Swimming pools come in a wide range of sizes, shapes, and finishes — and that’s before you consider the landscaping options surrounding them. There is a pool to suit all budgets, but you should have a guideline budget in place before you start looking at the various options available.
The more information and knowledge you have about the options available and more importantly the process of planning, designing, and installing a pool, the better chance you will have of receiving a product you love and having a smooth installation. Your pool builder should be able to talk you through the details, but it’s still a good idea to do plenty of research and ask questions as much as possible — especially when it comes to permits and planning permissions, which can be complex.
While the visual aesthetic of your pool will likely be your main consideration, it’s important not to disregard the ‘behind-the-scenes’ hardware. A swimming pool is a complex piece of equipment and the non-visual aspects like the pumps, drainage, filters, and chemical systems will have a huge impact on the amount of time your pool will last and your maintenance efforts and costs.
The size and shape of your pool are one of the first decisions you should consider and make. When deciding on the size and shape of your pool, you have to take into account the amount of yard space you have available, but more importantly what the intended purpose will be. If you want to actively swim, for instance, the pool will need to be longer, rectangular, and have an uninterrupted swimming corridor. However, if you wish to use it for relaxation it may be smaller and have built-in underwater benches. You should also consider the number of people that will be using the pool — a family of 2 – 3 won’t need as large a pool as a family of 5 – 6.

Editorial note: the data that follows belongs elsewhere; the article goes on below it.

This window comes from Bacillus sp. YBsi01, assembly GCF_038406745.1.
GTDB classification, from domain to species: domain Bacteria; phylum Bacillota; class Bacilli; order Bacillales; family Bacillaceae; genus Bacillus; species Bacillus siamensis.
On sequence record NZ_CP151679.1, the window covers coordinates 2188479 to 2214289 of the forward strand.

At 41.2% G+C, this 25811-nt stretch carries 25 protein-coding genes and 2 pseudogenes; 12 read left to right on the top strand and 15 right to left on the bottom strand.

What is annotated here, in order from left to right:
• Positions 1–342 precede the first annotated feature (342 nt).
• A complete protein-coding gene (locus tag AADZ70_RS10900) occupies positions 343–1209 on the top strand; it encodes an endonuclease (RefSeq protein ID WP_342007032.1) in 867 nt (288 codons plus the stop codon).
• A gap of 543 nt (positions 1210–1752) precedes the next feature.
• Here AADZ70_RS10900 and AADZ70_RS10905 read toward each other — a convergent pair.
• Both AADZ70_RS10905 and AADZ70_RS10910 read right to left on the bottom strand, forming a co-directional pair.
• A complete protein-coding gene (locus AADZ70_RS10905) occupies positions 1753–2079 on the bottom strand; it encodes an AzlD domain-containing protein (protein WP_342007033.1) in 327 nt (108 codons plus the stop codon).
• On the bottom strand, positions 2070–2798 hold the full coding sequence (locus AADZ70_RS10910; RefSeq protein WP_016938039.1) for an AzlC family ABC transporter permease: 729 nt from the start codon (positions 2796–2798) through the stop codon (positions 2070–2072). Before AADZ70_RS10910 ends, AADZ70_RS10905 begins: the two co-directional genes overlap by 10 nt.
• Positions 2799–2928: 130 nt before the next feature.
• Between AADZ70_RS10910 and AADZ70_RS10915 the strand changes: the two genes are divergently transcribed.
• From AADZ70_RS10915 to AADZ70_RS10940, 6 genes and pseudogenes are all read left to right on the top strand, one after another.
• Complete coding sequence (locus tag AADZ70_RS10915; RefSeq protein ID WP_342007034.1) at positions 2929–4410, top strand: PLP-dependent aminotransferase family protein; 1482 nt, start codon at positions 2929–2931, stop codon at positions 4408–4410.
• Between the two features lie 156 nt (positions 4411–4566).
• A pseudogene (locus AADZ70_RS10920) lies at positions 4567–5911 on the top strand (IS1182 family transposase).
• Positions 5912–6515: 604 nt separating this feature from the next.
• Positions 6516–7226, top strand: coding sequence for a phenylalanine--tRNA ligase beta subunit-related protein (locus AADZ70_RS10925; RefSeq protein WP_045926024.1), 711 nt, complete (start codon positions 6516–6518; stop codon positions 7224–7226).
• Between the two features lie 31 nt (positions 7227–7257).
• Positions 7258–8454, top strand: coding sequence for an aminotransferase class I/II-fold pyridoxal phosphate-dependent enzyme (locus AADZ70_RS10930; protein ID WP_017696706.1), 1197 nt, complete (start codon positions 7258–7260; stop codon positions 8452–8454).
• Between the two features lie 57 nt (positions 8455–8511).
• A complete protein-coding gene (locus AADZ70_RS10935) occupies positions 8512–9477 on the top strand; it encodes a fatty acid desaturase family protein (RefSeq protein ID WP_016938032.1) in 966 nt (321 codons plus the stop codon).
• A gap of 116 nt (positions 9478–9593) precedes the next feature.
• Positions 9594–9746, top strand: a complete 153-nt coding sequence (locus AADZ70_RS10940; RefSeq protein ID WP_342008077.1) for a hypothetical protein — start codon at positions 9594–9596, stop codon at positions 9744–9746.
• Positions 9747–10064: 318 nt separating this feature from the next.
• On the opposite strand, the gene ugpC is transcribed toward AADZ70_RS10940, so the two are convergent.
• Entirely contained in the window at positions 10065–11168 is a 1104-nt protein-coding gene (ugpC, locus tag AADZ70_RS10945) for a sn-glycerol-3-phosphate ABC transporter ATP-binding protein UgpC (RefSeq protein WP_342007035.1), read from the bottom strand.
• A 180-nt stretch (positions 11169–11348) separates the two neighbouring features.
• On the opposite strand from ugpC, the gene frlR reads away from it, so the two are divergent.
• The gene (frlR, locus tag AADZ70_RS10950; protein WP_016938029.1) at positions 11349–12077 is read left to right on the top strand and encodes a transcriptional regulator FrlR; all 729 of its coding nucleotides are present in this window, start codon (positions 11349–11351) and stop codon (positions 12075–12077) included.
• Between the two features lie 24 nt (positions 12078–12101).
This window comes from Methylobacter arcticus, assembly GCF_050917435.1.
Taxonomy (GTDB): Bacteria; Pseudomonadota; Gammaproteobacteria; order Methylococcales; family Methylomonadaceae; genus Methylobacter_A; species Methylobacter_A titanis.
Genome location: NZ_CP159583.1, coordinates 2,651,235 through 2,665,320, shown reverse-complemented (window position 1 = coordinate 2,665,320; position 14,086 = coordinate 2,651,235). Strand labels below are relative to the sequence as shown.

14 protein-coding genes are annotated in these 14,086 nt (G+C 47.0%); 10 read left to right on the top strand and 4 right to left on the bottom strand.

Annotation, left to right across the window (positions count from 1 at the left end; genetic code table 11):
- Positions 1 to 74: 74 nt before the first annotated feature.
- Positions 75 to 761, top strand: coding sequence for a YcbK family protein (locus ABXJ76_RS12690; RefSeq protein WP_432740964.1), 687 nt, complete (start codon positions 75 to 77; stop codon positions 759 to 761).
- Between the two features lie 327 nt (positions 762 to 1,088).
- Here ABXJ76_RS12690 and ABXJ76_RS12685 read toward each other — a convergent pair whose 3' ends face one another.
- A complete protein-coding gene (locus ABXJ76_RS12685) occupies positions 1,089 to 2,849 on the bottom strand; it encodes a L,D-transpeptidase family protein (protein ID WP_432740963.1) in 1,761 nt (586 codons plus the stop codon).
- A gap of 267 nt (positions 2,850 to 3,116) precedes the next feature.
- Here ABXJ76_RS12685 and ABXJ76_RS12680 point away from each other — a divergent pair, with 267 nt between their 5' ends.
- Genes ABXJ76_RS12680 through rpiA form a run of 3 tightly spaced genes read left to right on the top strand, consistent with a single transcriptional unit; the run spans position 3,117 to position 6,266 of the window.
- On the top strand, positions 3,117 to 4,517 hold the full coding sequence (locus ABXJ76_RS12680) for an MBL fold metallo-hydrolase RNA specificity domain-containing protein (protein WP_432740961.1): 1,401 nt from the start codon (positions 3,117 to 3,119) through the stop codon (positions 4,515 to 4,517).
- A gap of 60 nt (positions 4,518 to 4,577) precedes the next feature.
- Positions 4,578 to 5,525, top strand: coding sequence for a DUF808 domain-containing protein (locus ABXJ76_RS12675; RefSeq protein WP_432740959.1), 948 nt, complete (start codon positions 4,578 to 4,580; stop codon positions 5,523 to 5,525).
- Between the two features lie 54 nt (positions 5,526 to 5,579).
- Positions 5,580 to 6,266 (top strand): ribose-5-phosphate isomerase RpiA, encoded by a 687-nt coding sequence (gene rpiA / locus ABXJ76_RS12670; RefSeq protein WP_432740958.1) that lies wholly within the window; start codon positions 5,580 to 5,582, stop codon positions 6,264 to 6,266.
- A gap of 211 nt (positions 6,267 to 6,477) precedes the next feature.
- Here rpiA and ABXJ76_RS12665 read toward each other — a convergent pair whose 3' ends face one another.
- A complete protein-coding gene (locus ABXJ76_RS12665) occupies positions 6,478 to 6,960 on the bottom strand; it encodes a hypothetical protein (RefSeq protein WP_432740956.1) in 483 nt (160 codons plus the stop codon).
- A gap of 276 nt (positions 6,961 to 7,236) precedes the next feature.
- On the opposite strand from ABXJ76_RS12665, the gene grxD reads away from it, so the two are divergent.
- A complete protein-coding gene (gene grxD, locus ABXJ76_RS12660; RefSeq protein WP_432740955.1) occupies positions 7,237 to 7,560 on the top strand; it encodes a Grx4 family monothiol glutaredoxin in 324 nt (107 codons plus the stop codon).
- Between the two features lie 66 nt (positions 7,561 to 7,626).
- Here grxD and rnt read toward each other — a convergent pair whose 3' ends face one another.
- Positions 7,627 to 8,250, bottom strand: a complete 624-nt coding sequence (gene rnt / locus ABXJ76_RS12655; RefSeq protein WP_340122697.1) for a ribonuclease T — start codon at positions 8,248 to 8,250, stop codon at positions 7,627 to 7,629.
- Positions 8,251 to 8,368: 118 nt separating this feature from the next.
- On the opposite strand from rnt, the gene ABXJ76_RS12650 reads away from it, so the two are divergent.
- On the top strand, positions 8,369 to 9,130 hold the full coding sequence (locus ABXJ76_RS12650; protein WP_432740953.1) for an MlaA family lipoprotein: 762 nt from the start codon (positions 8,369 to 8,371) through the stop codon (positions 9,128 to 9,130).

Pools are available in a variety of materials, and choosing the right one can have a significant impact on your budget and installation times. Concrete pools, for example, cost substantially more than their fibreglass counterparts and also take much longer to install — 3 – 6 months including curing time compared to 3 – 6 weeks.
Finding the ideal location within your yard for your swimming pool should be given extra special attention. In addition to possible regulatory requirements (distance from property lines, fencing requirements, drainage, etc), there are a number of other factors to consider as well.
Placing the pool in an area with maximum sun exposure (for both relaxing and keeping the water warm) and with minimum wind exposure is obviously best. But if for example, you have children it’s a good idea to have the pool located within the sight lines of the house interior. You should also consider where the pool will be located in relation to storage facilities for filtration equipment, cleaning supplies, toys, etc, and other yard features e.g. barbecues.
Pools aren’t just about the water. Landscaping is often forgotten about when people are planning and considering a new pool, but it’s a vital element in creating your perfect backyard space. The options are endless, from a patio area surrounding the pool itself to an entire backyard redesign to create a relaxing poolside oasis.